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Marion Young

 

Date and Place of Birth: September 28, 1922 Madison, WI
Date and Place of Death:    December 13, 1944 off Negros Island, The Philippines
Baseball Experience: Minor League
Position: Infield
Rank: Private First Class
Military Unit: Marine Detachment, USS Nashville, US Marine Corps
Area Served: Pacific Theater of Operations

Marion P. "Spud" Young, the son of Conrad and Mildred Young, was an infielder from Madison, Wisconsin, who signed with the Concord Weavers of the North Carolina State League in 1941. After just a couple of appearances with the team, he joined the Paducah Indians of the Class D Kitty League, and appeared in 29 games for the last-place club, playing third base and batting .250. However, his season was cut short when he was hit above the ear with a pitch which gave him a severe skull fracture. He was hospitalized for seven weeks.

In 1942, Young joined the Springfield Rifles of the Class A Eastern League, but was optioned to their Class C Canadian-American League affiliate, the Utica Braves, at the start of the season. Alongside future major leaguers Reggie Ortero and Jorge Comellas, Young played every game of the regular season for the Braves, and batted .242 with 59 RBIs as the team finished in third place. In a game against Pittsfield on June 28, he handled a league record 16 chances with seven putouts and nine assists. On July 6, Young was the starting shortstop for the Northern squad in the Canadian-American league all-star game. He rejoined Springfield at the end of the season and appeared in 12 games, batting .125.

Young joined the Marine Corps on December 14, 1942, and served as part of the Marine Corps detachment aboard the light cruiser USS Nashville (CL-43) in the Pacific. In September 1944, the Nashville carried General MacArthur and his staff to the invasion of Morotai, Dutch East Indies. She also carried MacArthur on his return to the Philippines, then provided fire support for the Leyte Island landings in October.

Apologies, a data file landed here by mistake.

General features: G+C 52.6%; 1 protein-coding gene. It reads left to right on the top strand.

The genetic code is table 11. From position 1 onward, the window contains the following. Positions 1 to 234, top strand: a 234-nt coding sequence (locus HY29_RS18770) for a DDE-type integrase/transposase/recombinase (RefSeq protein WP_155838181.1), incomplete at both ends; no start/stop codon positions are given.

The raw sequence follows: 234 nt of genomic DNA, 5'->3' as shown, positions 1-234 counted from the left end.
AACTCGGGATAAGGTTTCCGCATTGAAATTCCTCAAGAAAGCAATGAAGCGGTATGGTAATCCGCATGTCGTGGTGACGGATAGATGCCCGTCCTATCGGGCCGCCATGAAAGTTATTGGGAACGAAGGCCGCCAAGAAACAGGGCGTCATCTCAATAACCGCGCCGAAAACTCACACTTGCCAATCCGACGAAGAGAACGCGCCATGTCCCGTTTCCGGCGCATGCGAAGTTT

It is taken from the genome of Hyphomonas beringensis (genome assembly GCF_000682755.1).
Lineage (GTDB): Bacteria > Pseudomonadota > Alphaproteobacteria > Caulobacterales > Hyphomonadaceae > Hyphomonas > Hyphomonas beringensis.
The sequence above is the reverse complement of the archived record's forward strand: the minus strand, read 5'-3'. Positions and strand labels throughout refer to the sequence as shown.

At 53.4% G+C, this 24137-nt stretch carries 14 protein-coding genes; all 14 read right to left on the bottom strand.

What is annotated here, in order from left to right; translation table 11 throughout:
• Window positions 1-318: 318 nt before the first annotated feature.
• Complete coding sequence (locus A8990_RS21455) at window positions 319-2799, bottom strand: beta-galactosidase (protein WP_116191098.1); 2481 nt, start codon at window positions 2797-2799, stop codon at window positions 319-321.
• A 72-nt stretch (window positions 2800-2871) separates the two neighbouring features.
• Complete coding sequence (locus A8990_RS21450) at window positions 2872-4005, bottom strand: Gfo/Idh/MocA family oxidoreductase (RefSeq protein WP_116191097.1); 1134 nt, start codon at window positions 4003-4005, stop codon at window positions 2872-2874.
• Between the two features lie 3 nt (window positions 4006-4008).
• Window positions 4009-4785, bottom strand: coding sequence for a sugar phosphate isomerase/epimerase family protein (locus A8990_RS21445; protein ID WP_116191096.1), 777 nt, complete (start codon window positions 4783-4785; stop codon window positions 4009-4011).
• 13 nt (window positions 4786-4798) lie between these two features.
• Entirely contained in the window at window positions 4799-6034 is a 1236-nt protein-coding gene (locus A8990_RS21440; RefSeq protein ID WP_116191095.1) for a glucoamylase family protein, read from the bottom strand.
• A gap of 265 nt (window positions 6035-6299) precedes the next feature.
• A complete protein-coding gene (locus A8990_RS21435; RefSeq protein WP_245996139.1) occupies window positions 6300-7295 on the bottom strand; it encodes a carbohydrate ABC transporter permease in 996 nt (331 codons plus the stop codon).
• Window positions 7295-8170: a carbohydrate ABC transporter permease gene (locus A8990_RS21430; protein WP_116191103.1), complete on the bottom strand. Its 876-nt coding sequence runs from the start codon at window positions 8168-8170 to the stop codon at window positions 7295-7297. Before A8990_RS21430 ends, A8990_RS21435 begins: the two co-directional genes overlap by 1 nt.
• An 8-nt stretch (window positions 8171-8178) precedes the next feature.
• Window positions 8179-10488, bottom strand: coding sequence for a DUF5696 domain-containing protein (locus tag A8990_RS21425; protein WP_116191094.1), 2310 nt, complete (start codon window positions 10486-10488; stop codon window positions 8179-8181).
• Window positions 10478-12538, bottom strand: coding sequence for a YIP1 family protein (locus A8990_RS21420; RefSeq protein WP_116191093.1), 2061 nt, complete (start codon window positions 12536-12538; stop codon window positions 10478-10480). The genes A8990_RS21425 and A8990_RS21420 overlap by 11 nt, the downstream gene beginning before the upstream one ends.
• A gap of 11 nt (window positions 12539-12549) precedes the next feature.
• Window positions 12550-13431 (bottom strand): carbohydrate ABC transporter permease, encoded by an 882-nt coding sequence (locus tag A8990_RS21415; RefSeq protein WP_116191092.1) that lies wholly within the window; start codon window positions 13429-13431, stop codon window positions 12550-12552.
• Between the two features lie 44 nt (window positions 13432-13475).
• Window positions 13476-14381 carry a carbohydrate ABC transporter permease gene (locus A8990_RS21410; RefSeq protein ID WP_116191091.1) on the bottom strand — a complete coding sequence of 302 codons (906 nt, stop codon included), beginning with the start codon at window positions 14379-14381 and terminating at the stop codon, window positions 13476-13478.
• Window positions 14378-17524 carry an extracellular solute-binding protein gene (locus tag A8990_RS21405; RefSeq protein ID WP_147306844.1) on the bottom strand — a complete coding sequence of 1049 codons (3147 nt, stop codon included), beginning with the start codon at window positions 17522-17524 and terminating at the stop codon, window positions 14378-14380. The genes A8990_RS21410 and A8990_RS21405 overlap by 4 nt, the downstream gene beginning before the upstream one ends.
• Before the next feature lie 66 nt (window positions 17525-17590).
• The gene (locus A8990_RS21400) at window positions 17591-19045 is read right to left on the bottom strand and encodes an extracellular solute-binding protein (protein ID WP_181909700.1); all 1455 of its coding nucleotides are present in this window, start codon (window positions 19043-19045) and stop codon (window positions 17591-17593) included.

On December 12, 1944, the Nashville set sail for Mindoro Island on the west coast of the Philippines. There were many operational Japanese airfields located on Mindanao, Negros and other small islands flanking the route and most of the Marines were stationed midship on the boat deck manning the anti-aircraft guns. On the morning of December 13 - one day shy of Private First Class Young being in the service two years - a Japanese kamikaze plane appeared from nowhere and crashed into the Nashville's port-side fiveinch gun mount on the main deck. Both bombs carried by the plane exploded and fire raged in the mid-section of the ship.

Murlin Spencer, an Associated Press war correspondent, was aboard the Nashville when it was hit. "A shattering explosion staggers the cruiser Nashville," he wrote, "as though it had been hit with a giant hammer and flames leap skyward, trailing a dense cloud of black smoke. For a second there is complete silence, and then the first cries of the wounded break the stillness. Out of the smoke and flame a man comes running, shock and terror showing in his eyes. A sailor grabs him, throws him to the deck and beats the flames from his shirt and dungarees. The terror subsides and the man lies quiet." [1]

Marion Young was among the 133 men that were killed that day. A further 190 were wounded. The damaged cruiser limped to safety and was operational by April 1945.

Young was originally buried at USAF Cemetery Leyte #1, in the Philippine Islands. In late 1948, his remains were returned to the United States and now rest at Glendale Cemetery in Des Moines, Iowa.

Year

Team

League

Class

G

AB

R

H

2B

3B

HR

RBI

AVG

1941 Concord N. Carolina State D - - - - - - - - -
1941 Paducah
Kitty D 29 96 14 24 4 0 0 16 .250
1942 Utica Canadian-American C 120 418 61 101 18 9 4 59 .242
1942 Springfield
Eastern A 12 32 4 4 0 0 1 3 .125

 

USS Nashville

The light cruiser USS Nashville (CL-43)

Marion P. Young

The grave of Marion Young at Glendale Cemetery in Des Moines, Iowa

Notes
1. Wisconsin Rapids Daily Tribune, June 21, 1945
Utica Daily Press, May 26, 1942
Utica Daily Press, July 3, 1942
Oswego Palladium-Times, July 7, 1942
Rome Daily Sentinel, January 12, 1945
Utica Observer-Dispatch, January 25, 1949

Date Added May 31, 2012 Updated July 21, 2016

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